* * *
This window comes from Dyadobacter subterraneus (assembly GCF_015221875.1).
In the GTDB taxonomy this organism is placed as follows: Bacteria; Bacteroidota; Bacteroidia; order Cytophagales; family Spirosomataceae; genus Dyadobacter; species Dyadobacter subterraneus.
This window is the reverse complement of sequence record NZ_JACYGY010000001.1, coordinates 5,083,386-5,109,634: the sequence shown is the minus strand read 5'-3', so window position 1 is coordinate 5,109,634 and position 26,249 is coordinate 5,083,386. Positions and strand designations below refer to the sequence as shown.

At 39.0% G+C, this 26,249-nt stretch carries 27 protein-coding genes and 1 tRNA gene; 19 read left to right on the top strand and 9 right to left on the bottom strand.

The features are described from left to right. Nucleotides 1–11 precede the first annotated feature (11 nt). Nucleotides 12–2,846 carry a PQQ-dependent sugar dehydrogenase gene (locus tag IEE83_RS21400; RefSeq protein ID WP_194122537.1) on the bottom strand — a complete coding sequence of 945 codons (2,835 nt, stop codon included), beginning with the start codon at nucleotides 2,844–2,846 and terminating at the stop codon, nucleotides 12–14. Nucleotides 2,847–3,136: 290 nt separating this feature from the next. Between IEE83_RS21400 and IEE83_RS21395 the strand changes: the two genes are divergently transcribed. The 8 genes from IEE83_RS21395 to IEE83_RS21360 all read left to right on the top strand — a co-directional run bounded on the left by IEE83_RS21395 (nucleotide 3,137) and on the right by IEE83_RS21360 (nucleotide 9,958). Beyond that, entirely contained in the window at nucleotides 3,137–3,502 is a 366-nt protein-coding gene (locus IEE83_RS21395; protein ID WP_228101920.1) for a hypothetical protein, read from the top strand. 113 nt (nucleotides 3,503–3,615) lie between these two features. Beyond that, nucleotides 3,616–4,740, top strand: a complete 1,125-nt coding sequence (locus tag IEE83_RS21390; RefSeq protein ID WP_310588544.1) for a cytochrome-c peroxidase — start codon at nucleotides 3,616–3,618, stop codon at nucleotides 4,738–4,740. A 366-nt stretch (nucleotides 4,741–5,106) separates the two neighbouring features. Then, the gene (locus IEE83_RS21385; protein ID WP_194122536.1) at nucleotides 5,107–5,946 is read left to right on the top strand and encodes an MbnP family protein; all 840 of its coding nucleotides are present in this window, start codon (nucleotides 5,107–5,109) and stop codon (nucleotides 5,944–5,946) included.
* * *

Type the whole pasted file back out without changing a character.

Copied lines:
This window comes from Dyadobacter subterraneus (assembly GCF_015221875.1).
In the GTDB taxonomy this organism is placed as follows: Bacteria; Bacteroidota; Bacteroidia; order Cytophagales; family Spirosomataceae; genus Dyadobacter; species Dyadobacter subterraneus.
This window is the reverse complement of sequence record NZ_JACYGY010000001.1, coordinates 5,083,386-5,109,634: the sequence shown is the minus strand read 5'-3', so window position 1 is coordinate 5,109,634 and position 26,249 is coordinate 5,083,386. Positions and strand designations below refer to the sequence as shown.

At 39.0% G+C, this 26,249-nt stretch carries 27 protein-coding genes and 1 tRNA gene; 19 read left to right on the top strand and 9 right to left on the bottom strand.

The features are described from left to right. Nucleotides 1–11 precede the first annotated feature (11 nt). Nucleotides 12–2,846 carry a PQQ-dependent sugar dehydrogenase gene (locus tag IEE83_RS21400; RefSeq protein ID WP_194122537.1) on the bottom strand — a complete coding sequence of 945 codons (2,835 nt, stop codon included), beginning with the start codon at nucleotides 2,844–2,846 and terminating at the stop codon, nucleotides 12–14. Nucleotides 2,847–3,136: 290 nt separating this feature from the next. Between IEE83_RS21400 and IEE83_RS21395 the strand changes: the two genes are divergently transcribed. The 8 genes from IEE83_RS21395 to IEE83_RS21360 all read left to right on the top strand — a co-directional run bounded on the left by IEE83_RS21395 (nucleotide 3,137) and on the right by IEE83_RS21360 (nucleotide 9,958). Beyond that, entirely contained in the window at nucleotides 3,137–3,502 is a 366-nt protein-coding gene (locus IEE83_RS21395; protein ID WP_228101920.1) for a hypothetical protein, read from the top strand. 113 nt (nucleotides 3,503–3,615) lie between these two features. Beyond that, nucleotides 3,616–4,740, top strand: a complete 1,125-nt coding sequence (locus tag IEE83_RS21390; RefSeq protein ID WP_310588544.1) for a cytochrome-c peroxidase — start codon at nucleotides 3,616–3,618, stop codon at nucleotides 4,738–4,740. A 366-nt stretch (nucleotides 4,741–5,106) separates the two neighbouring features. Then, the gene (locus IEE83_RS21385; protein ID WP_194122536.1) at nucleotides 5,107–5,946 is read left to right on the top strand and encodes an MbnP family protein; all 840 of its coding nucleotides are present in this window, start codon (nucleotides 5,107–5,109) and stop codon (nucleotides 5,944–5,946) included.